. Scientific Frontline: Serious eating disorder ARFID is highly heritable, according to new twin study

Wednesday, February 1, 2023

Serious eating disorder ARFID is highly heritable, according to new twin study

Cynthia Bulik, PhD, founding director of the UNC Center of Excellence for Eating Disorders, is senior author of the article published in JAMA Psychiatry.
Photo Credit: Courtesy of University of North Carolina School of Medicine

ARFID is a serious eating disorder that leads to malnutrition and nutritional deficiencies. Researchers estimate that between one to five percent of the population is affected by the eating disorder.

Unlike anorexia, ARFID is not about the patient’s experience of their own body and fear of gaining weight. Instead, the disease is characterized by the avoidance of certain types of food due to a sensory discomfort because of the characteristics or appearance of food, or for example, the fear of choking, a food poisoning phobia or lack of appetite.

17,000 pairs of twins involved in the study

Researchers at Karolinska Institutet and the University of North Carolina School of Medicine have now investigated the importance of genetic factors for developing ARFID. A cohort of almost 17,000 pairs of twins in Sweden born between 1992 and 2010 participated in the study. A total of 682 children with ARFID between the ages of six and twelve years could be identified.

The researchers used the twin method to determine the influence of genes and the environment on the onset of the disease.

“We know that identical twins share all genes and that fraternal twins share about half of the genes that make people different. When we then see that a certain character trait is more common in monozygotic twin pairs than in dizygotic twin pairs, it is an indication that there is a genetic influence. We can then estimate the degree to which a character trait is influenced by the genes,” says Lisa Dinkler, PhD, lead author of the study and a postdoctoral researcher at the Department of Medical Epidemiology and Biostatistics at Karolinska Institutet.

The study was published online Feb. 1 in JAMA Psychiatry. Cynthia Bulik, PhD, founding director of the Center of Excellence for Eating Disorders at UNC-Chapel Hill, is senior author of the article. Dr. Bulik leads research teams at UNC-Chapel Hill and the Karolinska Institutet Centre for Eating Disorders Innovation.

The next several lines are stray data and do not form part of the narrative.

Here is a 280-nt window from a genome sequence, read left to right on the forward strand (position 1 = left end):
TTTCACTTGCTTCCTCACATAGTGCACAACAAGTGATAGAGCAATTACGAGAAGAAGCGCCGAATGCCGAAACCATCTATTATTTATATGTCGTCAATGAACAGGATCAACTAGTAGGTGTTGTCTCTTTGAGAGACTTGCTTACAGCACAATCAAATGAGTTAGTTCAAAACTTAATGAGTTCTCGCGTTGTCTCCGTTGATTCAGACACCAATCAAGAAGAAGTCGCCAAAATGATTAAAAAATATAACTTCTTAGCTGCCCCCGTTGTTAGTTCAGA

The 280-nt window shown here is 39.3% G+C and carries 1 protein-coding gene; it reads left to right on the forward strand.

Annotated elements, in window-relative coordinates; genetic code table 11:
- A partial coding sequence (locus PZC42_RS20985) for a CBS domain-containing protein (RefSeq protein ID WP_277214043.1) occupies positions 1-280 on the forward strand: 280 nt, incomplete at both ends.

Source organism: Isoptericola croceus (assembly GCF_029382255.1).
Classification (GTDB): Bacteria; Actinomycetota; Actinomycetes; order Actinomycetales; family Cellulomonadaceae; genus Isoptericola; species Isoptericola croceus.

The researchers discovered that the genetic component for developing ARFID was high, 79 per cent. This means that 79 per cent of the risk of developing ARFID is explained by genetic factors.

“This study suggests that ARFID is highly heritable. The genetic component is higher than that of other eating disorders and on par with that of neuropsychiatric disorders such as autism and ADHD,” says Dr. Dinkler.

ARFID is a relatively new diagnosis. In 2013, the disorder was included in the Diagnostic and Statistical Manual of Mental Disorders, DSM-5, and this year it was included in the World Health Organization’s diagnostic manual ICD. The latest edition, ICD-11, will be introduced to the Swedish healthcare system in a couple of years, consequently, the diagnosis is not an official part of Swedish health and medical care yet.

Desire to investigate connections with other conditions

The next step in Dr. Dinkler’s research is to study the extent to which ARFID is associated with other psychiatric diagnoses, such as anxiety and depression, neurodevelopmental disorders, and gastrointestinal problems.

“We will use twin studies to test the extent to which ARFID shares underlying genetic and environmental factors with these conditions,” says Dr. Dinkler.

The study was mainly funded by the Swedish Research Council, the Swedish Mental Health Fund, Fredrik and Ingrid Thuring Foundation, Lundbeckfonden, NIMH and Brain and Behavior Research Foundation.

Many of the researchers have received fees from private companies for work done outside this study, see the scientific article for more information.

Published in journalJAMA Psychiatry

Source/CreditUniversity of North Carolina School of Medicine | Thomas Hughes

Reference Number: psyc020123_01

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